Thursday, August 02, 2012
Like its Irish counterpart Italian crime fiction is currently undergoing some long overdue critical and commercial success. Starting with Andrea Camilleri creator of the Inspector Montalbano series of novels, Italian Noir: The Story of Italian Crime Fiction, charts the history of Italian crime and it’s recent rise to fame.
Carlo Emilio Gadda’s novel "That Awful Mess on the Via Merulana" is cited as being the genesis of the Italian thriller. First published in 1957 Gadda’s novel uses a series of murders in Rome to serve as a critique of the fascist government of Benito Mussolini.
Other novelists featuring in the film are Leonardo Sciascia, author of "The Owl" and "The Moro Affair", and Massimo Carlotto, author of the "The Fugutive", whose own life story makes for fascinating reading.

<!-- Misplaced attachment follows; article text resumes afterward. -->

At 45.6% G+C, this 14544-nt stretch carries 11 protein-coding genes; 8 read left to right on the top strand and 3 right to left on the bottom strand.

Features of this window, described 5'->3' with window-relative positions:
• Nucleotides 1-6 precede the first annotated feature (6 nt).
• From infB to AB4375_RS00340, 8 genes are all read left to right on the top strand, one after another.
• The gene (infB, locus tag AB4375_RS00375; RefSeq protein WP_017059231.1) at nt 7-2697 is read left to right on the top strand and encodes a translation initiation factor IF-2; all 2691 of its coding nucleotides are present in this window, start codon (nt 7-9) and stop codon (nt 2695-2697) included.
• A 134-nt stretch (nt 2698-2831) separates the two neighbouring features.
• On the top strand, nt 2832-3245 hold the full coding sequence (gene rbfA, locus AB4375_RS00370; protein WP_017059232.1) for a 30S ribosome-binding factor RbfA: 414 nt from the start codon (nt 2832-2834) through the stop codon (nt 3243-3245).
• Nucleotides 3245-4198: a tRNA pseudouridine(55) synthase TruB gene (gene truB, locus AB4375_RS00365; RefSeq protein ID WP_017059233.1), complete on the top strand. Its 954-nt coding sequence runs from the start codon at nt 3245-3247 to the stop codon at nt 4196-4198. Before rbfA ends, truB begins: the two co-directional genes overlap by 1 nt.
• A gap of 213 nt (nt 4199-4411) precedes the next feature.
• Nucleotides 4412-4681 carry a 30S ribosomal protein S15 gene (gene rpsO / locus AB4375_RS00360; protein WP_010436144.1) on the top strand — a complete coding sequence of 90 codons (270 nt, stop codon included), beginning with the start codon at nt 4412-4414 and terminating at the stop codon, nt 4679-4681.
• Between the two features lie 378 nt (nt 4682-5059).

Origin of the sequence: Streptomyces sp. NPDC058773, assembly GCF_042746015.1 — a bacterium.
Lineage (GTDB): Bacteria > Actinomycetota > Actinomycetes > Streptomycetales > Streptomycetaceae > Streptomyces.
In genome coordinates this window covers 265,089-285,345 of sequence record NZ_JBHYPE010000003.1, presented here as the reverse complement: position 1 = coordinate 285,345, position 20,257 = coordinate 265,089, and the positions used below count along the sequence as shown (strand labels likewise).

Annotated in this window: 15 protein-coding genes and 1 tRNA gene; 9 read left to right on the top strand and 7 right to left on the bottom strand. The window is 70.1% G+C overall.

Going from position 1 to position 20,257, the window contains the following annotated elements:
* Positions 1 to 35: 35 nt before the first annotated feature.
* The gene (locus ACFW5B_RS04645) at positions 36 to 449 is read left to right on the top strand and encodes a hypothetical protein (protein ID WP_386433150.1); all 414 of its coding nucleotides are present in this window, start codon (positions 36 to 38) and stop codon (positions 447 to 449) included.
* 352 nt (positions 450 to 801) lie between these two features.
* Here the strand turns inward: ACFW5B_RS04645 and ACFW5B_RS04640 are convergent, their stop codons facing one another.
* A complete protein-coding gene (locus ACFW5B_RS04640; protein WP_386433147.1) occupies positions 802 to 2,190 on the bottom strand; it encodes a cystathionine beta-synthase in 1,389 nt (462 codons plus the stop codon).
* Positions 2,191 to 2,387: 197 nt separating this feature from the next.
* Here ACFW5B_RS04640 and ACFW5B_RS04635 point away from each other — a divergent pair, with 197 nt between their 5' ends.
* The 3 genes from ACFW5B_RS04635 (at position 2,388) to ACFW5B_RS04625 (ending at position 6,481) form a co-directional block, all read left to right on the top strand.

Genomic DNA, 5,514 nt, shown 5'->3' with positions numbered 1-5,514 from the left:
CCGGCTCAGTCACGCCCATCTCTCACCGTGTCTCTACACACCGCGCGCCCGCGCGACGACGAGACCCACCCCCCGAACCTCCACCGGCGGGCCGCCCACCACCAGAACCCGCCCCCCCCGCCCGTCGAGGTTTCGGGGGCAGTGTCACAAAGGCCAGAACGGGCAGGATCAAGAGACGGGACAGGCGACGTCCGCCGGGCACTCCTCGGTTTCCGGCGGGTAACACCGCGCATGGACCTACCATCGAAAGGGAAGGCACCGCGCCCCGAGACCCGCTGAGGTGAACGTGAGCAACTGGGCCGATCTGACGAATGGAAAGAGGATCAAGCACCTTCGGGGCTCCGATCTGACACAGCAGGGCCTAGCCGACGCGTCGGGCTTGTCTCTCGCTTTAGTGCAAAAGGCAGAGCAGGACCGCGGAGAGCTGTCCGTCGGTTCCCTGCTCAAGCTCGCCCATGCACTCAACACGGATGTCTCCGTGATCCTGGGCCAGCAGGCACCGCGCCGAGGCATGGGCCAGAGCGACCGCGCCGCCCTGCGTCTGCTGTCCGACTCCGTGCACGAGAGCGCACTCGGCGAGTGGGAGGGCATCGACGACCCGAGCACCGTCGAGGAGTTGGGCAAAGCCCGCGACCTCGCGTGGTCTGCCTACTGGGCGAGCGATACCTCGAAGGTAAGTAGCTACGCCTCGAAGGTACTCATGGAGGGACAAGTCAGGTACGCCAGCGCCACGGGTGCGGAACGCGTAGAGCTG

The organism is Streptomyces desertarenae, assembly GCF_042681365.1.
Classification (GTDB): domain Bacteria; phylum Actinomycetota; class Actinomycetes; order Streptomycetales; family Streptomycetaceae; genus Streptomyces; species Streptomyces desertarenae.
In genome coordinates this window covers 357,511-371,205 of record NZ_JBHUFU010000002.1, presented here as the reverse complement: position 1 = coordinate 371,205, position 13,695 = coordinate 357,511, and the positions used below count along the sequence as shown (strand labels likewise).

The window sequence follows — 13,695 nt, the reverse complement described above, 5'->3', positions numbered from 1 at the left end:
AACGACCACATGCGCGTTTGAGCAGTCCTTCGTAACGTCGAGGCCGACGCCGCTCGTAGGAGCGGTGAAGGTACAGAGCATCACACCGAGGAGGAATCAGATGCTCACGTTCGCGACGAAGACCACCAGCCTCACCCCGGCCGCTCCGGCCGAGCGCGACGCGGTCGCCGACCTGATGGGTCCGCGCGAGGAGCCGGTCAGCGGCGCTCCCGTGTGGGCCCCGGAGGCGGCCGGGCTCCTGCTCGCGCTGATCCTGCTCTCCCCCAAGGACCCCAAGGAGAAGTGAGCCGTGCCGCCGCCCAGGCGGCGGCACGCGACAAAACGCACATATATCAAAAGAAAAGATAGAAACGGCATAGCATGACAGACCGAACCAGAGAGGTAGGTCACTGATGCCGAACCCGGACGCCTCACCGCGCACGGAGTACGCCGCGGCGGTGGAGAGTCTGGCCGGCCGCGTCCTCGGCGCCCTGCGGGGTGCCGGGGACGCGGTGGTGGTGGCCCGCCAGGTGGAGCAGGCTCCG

Relatively unknown, in English speaking countries Giancarlo de Cataldo and Barbara Baraldi are also featured. Being a judge de Cataldo reveals he had access to places, people and files which were strictly off limits to other writers.
Finally we are introduced to Carlo Lucarelli whose novel "Almost Blue" was a best seller in Italy and beyond. As well as being a writer Lucarelli presents his owncrime investigative programme on Italian tv.
If Italian crime fiction has a common theme it is that by the end of the novel things are not so clear cut. A certain ambiguity remains and crimes are often not solved, or, if they are, as many questions as answers remain.
First broadcast in 2010 Italian Noir: The Story of Italian Crime Fiction will serve as an excellent introduction to Italy its crime writers and recent history of political and social problems. Ciao bella.
Gosh Jessica I guess I didn't make that clear, apologies. The authors are themselves and are interviewed in in film.Post a Comment